Doing a set of user surveys recently, with college students - I learned this interesting item, something I've kind of "sought" in my designs and it was very exciting to hear it verbalized.
In this test, one of the questions asked was, what 2 or 3 software applications do you use the most? When I asked a small group of students, they all came back with the same answer - Microsoft Office.
Now, I prodded them a little and asked, do they use Office more frequently than say, they use, Facebook?
Instantly everyone in the group said, no, they used Facebook a lot more than Office. When I asked do they use SMS Texting more than Facebook, again, a resounding, yes, they text considerably more than they use Facebook.
Here's what I culled from this little survey;
1. Thinking about something as a "Software Application" is old school - an old school notion of a thing I as a user have to comprehend, and engage with.
2. Well designed software interfaces become natural and they are extensions of people, and are only thought of in terms of what value users get from them.
3. Software Application == Computer Interface
4. Useful applications == the high powered computing device that is chained to my person, the smartphone
5. Really successful design patterns focus exclusively on the value and use people get from them and suppress the configuration, architecture and hardware demands - and pick intelligent defaults, settings along with innate function to self-regulate. In effect automating all of the administration so that the prime functional value is all people have to deal with.
Sun, Nov 11th 2012 1:42p Joseph Russo Today I needed to contact a colleague and was using SMS text to make the contact. In doing so, I was immediately struck by my behavior. Normally I would use Sametime to interact with my friend, but, due to being mobile (walking down the hall) I was using text instead. What I noticed in my own approach was this. When I "cold call" someone over Sametime, I always use what I'll call the "Accepted Social Interrupt Protocol" ASIP - I start with a simple "Hi", wait for a response, engage in a b [read] Keywords: sametime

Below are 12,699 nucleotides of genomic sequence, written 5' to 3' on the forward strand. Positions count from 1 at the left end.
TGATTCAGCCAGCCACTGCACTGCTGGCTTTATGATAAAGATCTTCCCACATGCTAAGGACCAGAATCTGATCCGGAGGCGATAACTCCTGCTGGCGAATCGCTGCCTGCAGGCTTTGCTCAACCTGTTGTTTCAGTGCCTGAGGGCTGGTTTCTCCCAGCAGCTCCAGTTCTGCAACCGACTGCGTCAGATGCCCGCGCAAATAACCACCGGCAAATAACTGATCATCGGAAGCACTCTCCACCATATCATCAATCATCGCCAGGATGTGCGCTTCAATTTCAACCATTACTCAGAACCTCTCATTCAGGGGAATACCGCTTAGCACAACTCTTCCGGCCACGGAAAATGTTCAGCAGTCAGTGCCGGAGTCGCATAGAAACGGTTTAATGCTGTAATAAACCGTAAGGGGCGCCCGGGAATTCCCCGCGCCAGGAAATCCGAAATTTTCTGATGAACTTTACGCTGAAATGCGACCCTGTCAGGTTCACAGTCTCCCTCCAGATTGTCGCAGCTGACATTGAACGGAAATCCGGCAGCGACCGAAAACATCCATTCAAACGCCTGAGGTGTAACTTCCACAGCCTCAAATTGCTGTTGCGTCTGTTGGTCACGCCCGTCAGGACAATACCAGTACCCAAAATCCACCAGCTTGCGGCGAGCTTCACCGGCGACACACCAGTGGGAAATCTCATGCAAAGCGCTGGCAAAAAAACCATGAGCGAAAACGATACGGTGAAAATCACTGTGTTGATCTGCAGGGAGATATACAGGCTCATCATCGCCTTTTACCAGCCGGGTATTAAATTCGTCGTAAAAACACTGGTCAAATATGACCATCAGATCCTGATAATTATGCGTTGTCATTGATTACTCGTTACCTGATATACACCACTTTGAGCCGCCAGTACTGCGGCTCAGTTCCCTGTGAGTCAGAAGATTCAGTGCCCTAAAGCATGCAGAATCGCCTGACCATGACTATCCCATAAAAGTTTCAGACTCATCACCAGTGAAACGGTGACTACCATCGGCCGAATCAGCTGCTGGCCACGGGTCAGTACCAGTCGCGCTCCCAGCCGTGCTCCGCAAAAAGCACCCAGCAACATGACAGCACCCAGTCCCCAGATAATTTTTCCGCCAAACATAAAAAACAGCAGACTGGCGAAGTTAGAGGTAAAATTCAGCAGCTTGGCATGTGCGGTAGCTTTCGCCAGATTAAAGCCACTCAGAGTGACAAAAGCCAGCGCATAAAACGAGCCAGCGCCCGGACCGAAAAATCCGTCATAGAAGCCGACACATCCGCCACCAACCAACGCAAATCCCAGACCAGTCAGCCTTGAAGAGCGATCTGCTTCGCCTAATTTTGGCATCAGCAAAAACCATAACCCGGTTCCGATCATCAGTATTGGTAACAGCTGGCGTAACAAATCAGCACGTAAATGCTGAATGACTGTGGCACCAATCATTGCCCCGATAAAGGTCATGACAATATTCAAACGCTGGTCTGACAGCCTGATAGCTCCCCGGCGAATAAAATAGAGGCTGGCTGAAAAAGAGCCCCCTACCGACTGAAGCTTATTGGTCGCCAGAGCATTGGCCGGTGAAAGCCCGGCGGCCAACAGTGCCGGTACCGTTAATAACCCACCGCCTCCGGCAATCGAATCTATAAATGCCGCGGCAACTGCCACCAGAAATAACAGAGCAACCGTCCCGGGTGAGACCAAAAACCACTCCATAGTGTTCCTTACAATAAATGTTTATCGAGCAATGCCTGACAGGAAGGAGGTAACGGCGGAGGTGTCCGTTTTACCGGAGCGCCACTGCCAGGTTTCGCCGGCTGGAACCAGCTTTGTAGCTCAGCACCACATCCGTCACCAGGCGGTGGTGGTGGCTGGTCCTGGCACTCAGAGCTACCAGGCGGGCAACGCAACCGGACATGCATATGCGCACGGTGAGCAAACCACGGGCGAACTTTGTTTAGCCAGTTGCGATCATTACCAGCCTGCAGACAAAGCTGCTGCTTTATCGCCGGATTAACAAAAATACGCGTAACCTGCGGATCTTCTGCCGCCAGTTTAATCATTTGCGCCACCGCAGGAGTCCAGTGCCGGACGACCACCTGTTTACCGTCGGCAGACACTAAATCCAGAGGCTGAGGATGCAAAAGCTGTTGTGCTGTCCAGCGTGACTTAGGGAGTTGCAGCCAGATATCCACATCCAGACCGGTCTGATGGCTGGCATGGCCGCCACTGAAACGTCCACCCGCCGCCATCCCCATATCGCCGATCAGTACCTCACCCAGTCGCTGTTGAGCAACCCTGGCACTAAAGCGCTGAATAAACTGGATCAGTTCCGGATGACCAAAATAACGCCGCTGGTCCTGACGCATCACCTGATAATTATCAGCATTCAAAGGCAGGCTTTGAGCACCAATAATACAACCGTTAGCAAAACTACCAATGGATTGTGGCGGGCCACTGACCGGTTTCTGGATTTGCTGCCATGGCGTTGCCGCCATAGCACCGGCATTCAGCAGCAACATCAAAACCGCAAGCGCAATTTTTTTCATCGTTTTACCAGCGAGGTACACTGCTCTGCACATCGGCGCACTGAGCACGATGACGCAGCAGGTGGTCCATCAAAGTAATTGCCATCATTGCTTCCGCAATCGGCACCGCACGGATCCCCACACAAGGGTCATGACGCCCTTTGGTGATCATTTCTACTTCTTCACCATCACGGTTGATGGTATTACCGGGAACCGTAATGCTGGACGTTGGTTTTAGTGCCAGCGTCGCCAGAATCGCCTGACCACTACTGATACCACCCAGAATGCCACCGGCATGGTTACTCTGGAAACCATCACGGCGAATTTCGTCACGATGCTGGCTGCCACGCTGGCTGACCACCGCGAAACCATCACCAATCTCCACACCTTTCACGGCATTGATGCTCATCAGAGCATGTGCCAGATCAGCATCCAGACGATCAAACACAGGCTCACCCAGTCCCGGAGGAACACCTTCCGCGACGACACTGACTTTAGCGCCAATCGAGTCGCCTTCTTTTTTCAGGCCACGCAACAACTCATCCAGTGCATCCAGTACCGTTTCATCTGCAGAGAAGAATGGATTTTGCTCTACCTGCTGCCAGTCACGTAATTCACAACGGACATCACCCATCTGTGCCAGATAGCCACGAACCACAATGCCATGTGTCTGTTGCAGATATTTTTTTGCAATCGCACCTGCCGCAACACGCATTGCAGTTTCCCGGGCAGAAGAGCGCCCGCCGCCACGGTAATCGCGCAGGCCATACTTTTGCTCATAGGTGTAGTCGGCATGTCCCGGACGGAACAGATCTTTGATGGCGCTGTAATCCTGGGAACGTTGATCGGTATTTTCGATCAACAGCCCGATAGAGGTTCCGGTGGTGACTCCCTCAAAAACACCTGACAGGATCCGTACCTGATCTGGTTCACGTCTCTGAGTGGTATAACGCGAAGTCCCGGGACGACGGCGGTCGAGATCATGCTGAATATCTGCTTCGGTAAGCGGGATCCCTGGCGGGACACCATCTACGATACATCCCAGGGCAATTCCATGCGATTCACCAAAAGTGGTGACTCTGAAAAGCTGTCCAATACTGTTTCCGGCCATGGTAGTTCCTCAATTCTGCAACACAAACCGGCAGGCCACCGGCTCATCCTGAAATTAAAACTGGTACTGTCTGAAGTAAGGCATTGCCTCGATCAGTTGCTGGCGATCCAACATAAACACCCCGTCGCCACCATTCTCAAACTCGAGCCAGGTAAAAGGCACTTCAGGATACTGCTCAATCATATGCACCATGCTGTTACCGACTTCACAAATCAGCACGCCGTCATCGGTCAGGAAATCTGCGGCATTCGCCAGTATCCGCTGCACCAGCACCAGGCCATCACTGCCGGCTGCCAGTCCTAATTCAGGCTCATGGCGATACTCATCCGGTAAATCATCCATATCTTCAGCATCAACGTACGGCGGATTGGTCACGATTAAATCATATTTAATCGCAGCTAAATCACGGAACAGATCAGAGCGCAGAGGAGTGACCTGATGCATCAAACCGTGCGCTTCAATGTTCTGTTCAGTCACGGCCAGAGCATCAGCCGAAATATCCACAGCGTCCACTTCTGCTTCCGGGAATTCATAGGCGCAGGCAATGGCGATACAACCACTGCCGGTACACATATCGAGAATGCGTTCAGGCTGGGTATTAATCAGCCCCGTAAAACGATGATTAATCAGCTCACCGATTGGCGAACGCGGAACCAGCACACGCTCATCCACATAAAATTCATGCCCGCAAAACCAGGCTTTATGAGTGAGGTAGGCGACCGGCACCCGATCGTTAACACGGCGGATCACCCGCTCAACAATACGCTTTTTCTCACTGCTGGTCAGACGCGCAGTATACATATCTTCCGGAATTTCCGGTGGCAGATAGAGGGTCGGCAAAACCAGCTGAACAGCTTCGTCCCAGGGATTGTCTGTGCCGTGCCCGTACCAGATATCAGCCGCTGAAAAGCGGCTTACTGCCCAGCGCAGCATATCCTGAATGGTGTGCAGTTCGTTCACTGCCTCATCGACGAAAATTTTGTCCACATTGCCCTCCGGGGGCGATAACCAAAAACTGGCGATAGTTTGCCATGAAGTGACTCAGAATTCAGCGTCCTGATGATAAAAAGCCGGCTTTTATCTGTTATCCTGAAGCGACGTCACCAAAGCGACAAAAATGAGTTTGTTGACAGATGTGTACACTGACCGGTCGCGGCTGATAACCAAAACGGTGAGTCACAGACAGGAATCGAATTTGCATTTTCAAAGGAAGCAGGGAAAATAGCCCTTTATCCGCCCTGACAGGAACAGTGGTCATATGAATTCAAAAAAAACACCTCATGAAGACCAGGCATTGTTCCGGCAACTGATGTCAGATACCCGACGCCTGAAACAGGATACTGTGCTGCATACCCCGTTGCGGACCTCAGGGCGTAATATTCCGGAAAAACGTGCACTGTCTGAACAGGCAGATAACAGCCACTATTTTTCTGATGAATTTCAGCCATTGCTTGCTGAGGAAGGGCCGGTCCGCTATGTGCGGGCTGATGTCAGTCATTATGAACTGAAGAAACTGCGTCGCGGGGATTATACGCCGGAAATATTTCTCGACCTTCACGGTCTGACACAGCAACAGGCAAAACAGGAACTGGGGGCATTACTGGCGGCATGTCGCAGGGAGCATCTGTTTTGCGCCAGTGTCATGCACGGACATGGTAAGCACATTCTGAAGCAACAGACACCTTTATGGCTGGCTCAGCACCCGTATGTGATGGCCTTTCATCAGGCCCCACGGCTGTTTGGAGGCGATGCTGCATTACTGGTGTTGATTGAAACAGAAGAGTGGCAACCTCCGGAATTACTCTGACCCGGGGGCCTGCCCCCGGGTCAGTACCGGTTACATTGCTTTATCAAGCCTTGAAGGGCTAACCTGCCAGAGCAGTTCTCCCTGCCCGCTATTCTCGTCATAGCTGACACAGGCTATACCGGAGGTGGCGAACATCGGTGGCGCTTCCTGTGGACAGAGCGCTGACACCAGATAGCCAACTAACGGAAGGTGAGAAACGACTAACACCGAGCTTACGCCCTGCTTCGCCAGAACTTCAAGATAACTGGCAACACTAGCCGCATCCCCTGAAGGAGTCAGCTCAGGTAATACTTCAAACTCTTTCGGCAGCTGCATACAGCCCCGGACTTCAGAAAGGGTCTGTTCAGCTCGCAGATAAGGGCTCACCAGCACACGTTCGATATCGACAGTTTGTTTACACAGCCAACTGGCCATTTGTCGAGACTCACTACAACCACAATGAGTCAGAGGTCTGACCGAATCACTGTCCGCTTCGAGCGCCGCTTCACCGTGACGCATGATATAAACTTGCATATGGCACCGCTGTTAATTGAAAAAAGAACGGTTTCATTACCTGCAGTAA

IBM Connections: Are you experienced?
Mon, Sep 10th 2012 7:22a Suzanne Livingston The IBM Collaboration Solutions UX/ID team is proud to announce the Experience IBM Connections site. This single-page, external site is intended to drive user adoption of IBM Connections and enhance the total client experience. This effort was inspired by feedback from customers requesting materials to help promote Notes to end users. The site includes tips and resources to learn more. It also highlights favorite tips and features from select IBMers and IBM Champions. http://learn.lotus. [read] Keywords: collaboration
IBM Sessions at SXSW 2013
Thu, Aug 16th 2012 8:46a Suzanne Livingston It's voting time! Here are the IBM sessions being proposed at SXSW 2013. Please vote for your favorites and do let me know if there are any missing! Getting Away With It: IBM Social Sells the Cloud Social and Relationships Dual Are You a Hackerâs Dream? Social, Mobile Safety Social and Relationships Dual Are you RAD enough? (Rapid Accessible Deployment) Design and Development Dual Corporate Culture Shock: when strategy isn't enough Entrepreneurialism and Business Pane [read] Keywords: ibm
Please vote for our sessions at SXSW 2013!!
Mon, Aug 13th 2012 12:46p Suzanne Livingston SXSW opens its PanelPicker app today for choosing your favorite sessions for consideration in 2013. It can be daunting to read though and vote on 3500+ sessions, so we'd like to help you find our sessions! Please vote for our sessions! Yes, that TPS Report can be social too - http://panelpicker.sxsw.com/vote/582 At your job, your have access to a lot of information throughout many systems. Imagine if you had a single, social stream of updates from all the applications you worke [read] Keywords: synch.rono.us
Intuition is a smokescreen
Wed, Aug 1st 2012 4:49p Joseph Russo Often times in design you will here people say something is intuitive or, maybe more often, something is not intuitive. And frankly, I've often found this is merely a smokescreen, to cast something they don't like and have solid argument to reason why they don't believe in the design. This happens because for some reason, people have learned that saying that something is "not intuitive" is somehow really important to design. And I want to be clear, we're talking about software here. An [read] Keywords: synch.rono.us
Pocket Veto â the unspoken tenet of Social Software
Fri, Jun 29th 2012 11:30a Joseph Russo Ok, just to be a pain, I'm starting with civics lesson. In the United States, there is a process by which âbillsâ become law. The House of Representatives vote and if the majority agrees, the bill passes to the Senate. They vote and if majority agrees it goes to the President. He can sign the bill, making it a law, or he can veto it, and it goes back to congress for rehashing...or if it's near the end of the term, he can simply âpocket vetoâ it. This allows him to safely do [read] Keywords: synch.rono.us